Top corporate tax rate: 5.20 percent
Top individual tax rate: 3.99 percent
Gasoline taxes/fees: 23.0 cents
Unemployment Rate 3.0

#6 Nebraska (#10 in 2011)
Governor: Dave Heineman (R)
Top corporate tax rate: 7.81 percent
Top individual tax rate: 6.84 percent
Gasoline taxes/fees: 27.6 cents
Unemployment Rate 3.9

#7 South Dakota (#13 in 2011)
Governor: Dennis Daugaard (R)
Top corporate tax rate: None
Top individual tax rate: None
Gasoline taxes/fees: 24.0 cents
Unemployment Rate 4.3

#10 Wyoming (#21 in 2011)
Governor: Matt Mead (R)
Top corporate tax rate: None
Top individual tax rate: None
Gasoline taxes/fees: 14.0 cents
Unemployment Rate 5.2

#15 Kansas (#11 in 2011)
Governor: Sam Brownback (R)
Top corporate tax rate: 7.00 percent
Top individual tax rate: 6.45 percent
Gasoline taxes/fees: 25.0 cents
Unemployment Rate 6.1

#23 Oklahoma (#28 in 2011)
Governor: Mary Fallin (R)
Top corporate tax rate: 6.00 percent
Top individual tax rate: 5.25 percent
Gasoline taxes/fees: 17.0 cents
Unemployment Rate 4.8

#24 Montana (#38 in 2011)
Governor: Brian Schweitzer (D)
Top corporate tax rate: 6.75 percent
Top individual tax rate: 6.90 percent
Gasoline taxes/fees: 27.8 cents
Unemployment Rate 6.3

Montana is the only one of these eight with a Democrat governor, and I expect Republican Rick Hill will be elected governor this November. I also expect most of these Governors are going to join Texas Governor Rick Perry in refusing expansion of their Medicaid program.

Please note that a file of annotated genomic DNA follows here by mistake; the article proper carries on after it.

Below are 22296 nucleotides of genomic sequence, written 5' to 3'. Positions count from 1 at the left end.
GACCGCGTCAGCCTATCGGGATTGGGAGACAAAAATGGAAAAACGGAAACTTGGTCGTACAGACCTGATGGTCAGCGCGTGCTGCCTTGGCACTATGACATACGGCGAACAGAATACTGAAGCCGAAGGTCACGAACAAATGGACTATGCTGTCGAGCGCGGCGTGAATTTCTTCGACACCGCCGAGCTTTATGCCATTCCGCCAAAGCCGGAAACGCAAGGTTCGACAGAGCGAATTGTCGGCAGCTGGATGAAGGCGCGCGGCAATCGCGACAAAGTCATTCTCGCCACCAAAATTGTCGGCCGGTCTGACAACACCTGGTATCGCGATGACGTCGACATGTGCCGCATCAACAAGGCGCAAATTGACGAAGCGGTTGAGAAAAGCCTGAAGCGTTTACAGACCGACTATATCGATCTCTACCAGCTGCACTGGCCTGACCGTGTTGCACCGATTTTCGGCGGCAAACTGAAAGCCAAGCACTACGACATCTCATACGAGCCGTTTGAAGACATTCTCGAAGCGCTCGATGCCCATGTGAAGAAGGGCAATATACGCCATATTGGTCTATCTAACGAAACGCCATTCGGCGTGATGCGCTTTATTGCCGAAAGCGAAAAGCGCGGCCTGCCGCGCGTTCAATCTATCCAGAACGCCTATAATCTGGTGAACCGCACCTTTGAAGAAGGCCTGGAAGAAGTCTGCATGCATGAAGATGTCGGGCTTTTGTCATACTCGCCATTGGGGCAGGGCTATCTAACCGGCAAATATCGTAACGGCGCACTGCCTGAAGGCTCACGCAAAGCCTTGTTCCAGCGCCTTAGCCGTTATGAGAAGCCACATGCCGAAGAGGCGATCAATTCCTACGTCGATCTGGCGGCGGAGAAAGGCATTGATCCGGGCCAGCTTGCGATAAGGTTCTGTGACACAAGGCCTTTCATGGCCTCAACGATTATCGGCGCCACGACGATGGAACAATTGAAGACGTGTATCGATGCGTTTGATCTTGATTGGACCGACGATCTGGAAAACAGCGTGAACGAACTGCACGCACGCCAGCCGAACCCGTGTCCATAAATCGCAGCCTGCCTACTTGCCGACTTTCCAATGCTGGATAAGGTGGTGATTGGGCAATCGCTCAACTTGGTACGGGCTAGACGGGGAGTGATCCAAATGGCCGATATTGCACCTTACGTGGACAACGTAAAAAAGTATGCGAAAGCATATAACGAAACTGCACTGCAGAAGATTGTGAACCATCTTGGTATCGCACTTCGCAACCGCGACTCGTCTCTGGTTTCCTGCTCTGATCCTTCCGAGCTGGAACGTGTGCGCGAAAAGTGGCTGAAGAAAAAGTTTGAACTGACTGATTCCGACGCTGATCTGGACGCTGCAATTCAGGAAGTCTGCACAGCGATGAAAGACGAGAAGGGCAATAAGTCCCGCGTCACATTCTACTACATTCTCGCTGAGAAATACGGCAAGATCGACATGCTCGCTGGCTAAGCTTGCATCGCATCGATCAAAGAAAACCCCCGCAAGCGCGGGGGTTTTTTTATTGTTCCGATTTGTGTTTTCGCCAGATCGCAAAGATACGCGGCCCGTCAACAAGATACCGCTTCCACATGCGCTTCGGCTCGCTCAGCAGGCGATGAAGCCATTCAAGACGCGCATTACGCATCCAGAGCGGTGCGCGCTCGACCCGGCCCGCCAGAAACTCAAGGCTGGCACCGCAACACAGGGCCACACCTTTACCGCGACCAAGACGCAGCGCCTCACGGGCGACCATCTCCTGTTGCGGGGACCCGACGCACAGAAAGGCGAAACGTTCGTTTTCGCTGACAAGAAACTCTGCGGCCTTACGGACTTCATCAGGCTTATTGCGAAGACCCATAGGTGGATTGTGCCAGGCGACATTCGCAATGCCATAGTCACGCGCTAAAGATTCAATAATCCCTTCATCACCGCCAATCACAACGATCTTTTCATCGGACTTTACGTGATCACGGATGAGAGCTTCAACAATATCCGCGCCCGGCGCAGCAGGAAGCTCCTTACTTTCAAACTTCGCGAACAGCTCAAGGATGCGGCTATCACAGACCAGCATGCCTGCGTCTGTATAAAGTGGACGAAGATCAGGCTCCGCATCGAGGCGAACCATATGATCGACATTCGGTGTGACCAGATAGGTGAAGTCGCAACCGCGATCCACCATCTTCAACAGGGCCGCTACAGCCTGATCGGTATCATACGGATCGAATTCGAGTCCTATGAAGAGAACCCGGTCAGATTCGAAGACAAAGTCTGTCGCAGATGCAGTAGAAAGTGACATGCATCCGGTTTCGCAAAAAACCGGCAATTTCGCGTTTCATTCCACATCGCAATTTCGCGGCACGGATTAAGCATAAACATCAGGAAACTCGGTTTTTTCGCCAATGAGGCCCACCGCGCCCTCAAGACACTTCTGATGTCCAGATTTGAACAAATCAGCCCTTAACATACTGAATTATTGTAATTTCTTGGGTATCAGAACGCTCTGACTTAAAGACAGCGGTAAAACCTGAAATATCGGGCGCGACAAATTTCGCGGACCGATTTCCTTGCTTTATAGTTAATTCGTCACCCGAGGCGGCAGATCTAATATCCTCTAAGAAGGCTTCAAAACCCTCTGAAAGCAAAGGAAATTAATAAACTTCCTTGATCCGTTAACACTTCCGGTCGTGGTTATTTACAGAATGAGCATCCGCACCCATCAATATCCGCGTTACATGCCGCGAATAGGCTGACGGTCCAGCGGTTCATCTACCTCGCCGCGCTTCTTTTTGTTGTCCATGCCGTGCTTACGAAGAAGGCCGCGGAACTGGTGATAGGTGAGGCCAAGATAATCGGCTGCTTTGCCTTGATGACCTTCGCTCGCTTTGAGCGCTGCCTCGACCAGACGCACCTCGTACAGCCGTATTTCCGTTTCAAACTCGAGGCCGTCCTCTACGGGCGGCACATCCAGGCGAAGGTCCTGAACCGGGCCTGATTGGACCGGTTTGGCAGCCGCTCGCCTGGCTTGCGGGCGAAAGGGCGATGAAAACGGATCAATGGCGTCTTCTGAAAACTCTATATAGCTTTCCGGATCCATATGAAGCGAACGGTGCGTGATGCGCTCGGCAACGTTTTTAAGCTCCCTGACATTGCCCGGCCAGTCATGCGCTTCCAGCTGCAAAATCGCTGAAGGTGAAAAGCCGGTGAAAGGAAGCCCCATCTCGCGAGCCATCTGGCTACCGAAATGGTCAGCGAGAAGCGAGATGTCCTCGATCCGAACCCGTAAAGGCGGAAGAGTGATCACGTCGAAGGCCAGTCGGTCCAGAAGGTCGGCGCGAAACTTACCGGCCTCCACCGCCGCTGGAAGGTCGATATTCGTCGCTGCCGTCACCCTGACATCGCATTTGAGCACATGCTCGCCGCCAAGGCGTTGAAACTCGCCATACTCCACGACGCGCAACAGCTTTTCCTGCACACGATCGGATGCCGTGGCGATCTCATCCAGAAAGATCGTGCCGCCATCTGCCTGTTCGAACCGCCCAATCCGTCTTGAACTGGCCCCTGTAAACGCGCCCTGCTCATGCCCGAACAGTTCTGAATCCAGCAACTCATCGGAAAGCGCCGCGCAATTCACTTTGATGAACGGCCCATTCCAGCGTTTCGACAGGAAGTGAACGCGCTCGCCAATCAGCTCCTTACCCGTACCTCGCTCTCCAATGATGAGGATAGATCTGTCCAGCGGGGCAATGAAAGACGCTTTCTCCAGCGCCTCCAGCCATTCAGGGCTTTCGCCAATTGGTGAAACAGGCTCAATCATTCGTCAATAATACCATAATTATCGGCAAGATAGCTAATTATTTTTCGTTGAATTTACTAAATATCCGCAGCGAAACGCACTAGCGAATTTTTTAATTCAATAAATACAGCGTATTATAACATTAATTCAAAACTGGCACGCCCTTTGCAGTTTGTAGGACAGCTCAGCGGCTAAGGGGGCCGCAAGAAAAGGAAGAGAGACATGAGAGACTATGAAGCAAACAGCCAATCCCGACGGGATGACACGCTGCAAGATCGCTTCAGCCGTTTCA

The photos below are not taken by me, but they are memorable reminders of some awesome therapeutic places I have been.


This is a portion of the Beartooth Scenic Drive on highway 212 in northwest Wyoming


This is a portion of highway 47 between I-90 and I-94. The “Big Sky Country” moniker for Montana is very apt.


This is the motel I’ve stayed at for the past three years. The rock formations in the Badlands are awesome.


This is part of highway 16 leading up to Mount Rushmore in northwest South Dakota.


This is a stretch of highway 83 near Valentine, Nebraska.


This is a stretch of highway 83 near Oakley, Kansas.


This is a stretch of highway 56 in the Oklahoma panhandle near Boise City, Oklahoma.


This is a stretch of highway 385 in the Texas panhandle going toward Brownfield, Texas.


This is the skyline of Midland Texas that let me know I was almost home and my vacation was coming to a close.

pilgrim
I am retired after 36 years of being a state of Indiana employee. I enjoy writing and reading conservative blogs.

15 COMMENTS

Leave a Reply

15 COMMENTS

  1. Pilgrim, about 6 years ago my daughter and I took a week long bus trip/ tour from Scottsdale to Vegas. We went to Grand Canyon, Monument Valley, Lake Powell, Zion, Bryce Canyon and landed in Vegas. As you say, road trips can be the best but it was still a marathon.